church, conquering all that was terrible to flesh and blood. The 
heathens despised the hopes of christians as wretched illusions, 
and with impious scorn upbraided them for their constancy under 
persecutions^ * where is the God ^ that can raise the dead, and 
not rescue the living?' Unbelief is blind, and^ cannot see beyond 
this world tothe eternal state. But faith in the blessed Re- 
deemer, opens a^ prospect into the worid to come, so full of glory, 
that no person that has aa understanding and will to discourse 
and choose, if he steadfastly believes it, but must despise all the 
evils that the wit and strength of persecotors can inflict in com- 
parison of it« '< I reckon," saith the iqiostle, '^ that the suffer- 
ings of the present life," in all their kinds and degrees, *^ are not 
to be oonpared with the glory that shall be revealed." Rom. 8. 
18. Enlightened christians esteemed their sufferings for the 
cause ol God, no argumeats of his weakness, but his wisdom, to 
exercise and try their loyalty and cordial obedience before he re- 
warded them ; and had reason to admire his providence, not to 
suspect his power and love. They knew that the power of ty- 
rants could only reach the body^ the vile, frail, and mortal part 
of man ; but the preeious soul wm entirely exempted from their 
rage ; and fsuth assured them of a glorious resurrection after 
death. The body of a martyr shall be revived as a phoenix out 
of its ashes ; when the body of a persecutor shall be <]ui.ckened, 
as a serpent out of a dunghil, the one to be glorified, the other 
tormented for ever. The belief of this made them extremely 
valiant in the face of all their threatening cruel enemies. But 
'•' the evil heart of unbelief, causes a departure from the living 
God." Heb. 3. 12. He that suspects God's fidelity in his pre* 

» Mia»FnU 


taises, win tuspend his own : nature will shriirtt at the 4ir8t sight 
bf imminent dangers. An infidel, that *lives as if he w^ere all body,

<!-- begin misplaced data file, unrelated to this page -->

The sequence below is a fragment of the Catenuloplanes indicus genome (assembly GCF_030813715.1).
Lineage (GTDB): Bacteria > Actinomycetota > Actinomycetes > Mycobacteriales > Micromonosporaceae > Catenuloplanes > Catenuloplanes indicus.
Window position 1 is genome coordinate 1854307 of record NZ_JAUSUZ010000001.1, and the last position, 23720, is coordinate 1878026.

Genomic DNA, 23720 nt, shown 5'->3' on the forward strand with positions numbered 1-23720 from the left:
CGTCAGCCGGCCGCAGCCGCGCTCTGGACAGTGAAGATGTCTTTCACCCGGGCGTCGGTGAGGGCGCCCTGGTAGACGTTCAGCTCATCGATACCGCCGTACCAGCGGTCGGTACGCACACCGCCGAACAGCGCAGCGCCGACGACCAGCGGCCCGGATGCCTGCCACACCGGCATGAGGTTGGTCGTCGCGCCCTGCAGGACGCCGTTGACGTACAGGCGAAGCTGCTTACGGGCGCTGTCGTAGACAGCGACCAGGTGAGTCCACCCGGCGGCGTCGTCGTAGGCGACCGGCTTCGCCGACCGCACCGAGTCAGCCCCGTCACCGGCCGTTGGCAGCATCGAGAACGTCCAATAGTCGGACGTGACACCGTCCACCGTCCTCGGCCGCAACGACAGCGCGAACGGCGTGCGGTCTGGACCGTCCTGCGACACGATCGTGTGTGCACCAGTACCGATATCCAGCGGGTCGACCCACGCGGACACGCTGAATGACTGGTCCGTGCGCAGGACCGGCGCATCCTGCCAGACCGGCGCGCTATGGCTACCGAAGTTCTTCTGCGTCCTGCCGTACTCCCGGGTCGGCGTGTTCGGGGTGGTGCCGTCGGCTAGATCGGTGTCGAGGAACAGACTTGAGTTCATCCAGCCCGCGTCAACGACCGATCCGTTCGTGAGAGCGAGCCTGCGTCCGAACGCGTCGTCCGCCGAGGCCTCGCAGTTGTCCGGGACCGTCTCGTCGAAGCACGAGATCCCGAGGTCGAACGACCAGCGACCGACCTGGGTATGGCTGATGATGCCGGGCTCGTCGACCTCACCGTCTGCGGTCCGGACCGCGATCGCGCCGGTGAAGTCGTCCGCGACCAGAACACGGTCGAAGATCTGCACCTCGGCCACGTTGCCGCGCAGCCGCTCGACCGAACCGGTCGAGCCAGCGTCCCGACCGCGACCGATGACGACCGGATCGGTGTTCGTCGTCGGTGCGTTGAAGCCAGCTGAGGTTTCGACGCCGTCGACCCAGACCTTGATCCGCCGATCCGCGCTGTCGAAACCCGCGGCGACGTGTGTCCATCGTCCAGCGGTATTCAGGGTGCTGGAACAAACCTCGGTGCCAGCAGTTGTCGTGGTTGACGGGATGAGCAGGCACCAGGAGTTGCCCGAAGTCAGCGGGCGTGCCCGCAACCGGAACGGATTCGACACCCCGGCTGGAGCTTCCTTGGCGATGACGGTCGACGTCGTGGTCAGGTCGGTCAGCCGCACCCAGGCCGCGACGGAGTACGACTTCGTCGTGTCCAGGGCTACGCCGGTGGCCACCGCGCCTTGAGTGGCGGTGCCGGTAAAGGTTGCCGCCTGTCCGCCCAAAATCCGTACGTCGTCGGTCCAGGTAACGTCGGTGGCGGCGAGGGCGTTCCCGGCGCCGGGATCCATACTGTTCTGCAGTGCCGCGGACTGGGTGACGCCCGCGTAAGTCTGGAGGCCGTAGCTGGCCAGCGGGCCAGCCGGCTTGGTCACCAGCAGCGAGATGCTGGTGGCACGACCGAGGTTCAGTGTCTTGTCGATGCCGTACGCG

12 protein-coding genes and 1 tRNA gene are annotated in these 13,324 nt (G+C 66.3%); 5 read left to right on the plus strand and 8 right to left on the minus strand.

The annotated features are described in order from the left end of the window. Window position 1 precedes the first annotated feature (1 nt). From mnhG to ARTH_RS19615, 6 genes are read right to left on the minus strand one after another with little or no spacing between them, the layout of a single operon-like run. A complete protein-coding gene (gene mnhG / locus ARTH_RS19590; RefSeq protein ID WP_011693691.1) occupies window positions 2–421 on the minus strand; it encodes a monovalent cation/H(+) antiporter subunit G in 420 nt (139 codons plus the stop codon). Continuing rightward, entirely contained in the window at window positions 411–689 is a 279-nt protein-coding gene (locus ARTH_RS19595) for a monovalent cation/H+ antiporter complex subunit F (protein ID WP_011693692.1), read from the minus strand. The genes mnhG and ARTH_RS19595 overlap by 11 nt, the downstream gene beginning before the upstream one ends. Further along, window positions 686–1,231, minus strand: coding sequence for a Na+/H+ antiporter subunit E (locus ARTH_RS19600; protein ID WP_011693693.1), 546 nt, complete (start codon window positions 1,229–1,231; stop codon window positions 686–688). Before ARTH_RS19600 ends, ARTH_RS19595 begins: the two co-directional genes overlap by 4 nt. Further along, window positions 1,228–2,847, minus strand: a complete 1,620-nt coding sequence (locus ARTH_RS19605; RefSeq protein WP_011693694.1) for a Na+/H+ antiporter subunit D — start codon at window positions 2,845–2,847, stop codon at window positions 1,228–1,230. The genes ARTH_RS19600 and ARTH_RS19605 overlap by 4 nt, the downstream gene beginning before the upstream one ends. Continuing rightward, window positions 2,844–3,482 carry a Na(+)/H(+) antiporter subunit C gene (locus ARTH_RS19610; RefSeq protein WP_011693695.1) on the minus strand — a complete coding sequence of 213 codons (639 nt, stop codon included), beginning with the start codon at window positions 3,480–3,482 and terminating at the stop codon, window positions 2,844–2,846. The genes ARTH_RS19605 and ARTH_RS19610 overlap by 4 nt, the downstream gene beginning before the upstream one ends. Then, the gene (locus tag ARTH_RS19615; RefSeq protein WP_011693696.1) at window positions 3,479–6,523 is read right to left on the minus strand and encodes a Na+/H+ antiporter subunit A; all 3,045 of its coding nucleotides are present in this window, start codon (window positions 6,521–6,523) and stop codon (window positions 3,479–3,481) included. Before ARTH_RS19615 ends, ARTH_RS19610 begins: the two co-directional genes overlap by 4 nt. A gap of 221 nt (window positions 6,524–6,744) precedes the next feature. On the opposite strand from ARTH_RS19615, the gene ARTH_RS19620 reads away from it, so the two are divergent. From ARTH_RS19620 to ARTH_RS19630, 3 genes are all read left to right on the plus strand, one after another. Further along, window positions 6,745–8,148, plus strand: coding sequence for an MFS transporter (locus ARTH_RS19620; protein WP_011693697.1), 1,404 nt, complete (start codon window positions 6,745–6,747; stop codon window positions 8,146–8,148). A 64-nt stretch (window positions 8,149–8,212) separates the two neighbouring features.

and no immortal soul, judges the loss of the present Hfe, and the 
comforts of it, as his utter undoing and total perishing. He has 
bn appearance of reason to secure his present posse<)sions,' what- 
ever becomes of religion ; for he expects no future good, that wlH 
infinitely more than counteivail his present loss : and that pros- 
perity inclines men to atheism and infidelity, has been proved 

2d!y. The iove qf God mspiresbeKevers wWi a heavenly forti- 
tnde,' to endure the worst ^Is that may b€fal them for his sake. 
^ Perfect love casts out fear;" T John 4. 18. keeps its supremacy 
inviolate in the midst of the greatest dangers. Love is an active 
invincible affection, " as strong as death/' that none <;an van- 
quish. The love of Crod is a never-dying flame in the hearts df 
the saints, because it depends upon the unchangeable love of God 
to them. " We love him, because he first loved us." 1 John 4. 
I'O. Lave esteems God as the greatest reward. A saint does 
not so much love God for heaven, though a plaee of inconcei- 
vable glory, as heaven for God, because fie there reveals his per- 
fections to his people. This holy love, makes the christians 
foithful and obsequious to Christ, and to prefer his honour in- 
comparably before the present world. The martyrs of the di- 
finest courage, were animated by this holy affection : they ^ loved 
not their lives unto the death," but cheerfully offered them as a 
sacrifice to his praise. Love kindled in them a sacred vehe- 
men^^, in despising all the glittering temptations of the worM, 
Love inspired them with a victorious patience, to blunt* the edge 
of cruelty. They never repented the choice of his religion, but 
rejoiced when his glory was set forth by their ignominy, and 
when their love to Christ appeared in its radiancy and vigour 
through their sufferings. Love is the fmnciple of constancy, by 
which religion reigns on earth, and is crowned in heaven. 

On the contrary, when ridies^ honours, and pleasures, are the 
idols of men's lieads and hearts, the chief objects of their esteem 
and affections, they will sacrifice their souls rather than lose the 
world, their dear felicity. Therefore St. John earnestly deboits 
christians, ** love not the world, neither the things that are in - 
^he world. If any man love the world, the love of the Father is 
pot in him :" they are utterly inooouslent } partly because the 


346 THB |»ANCai» 

heart cannot ba entirely set upon contrary objects^ and partif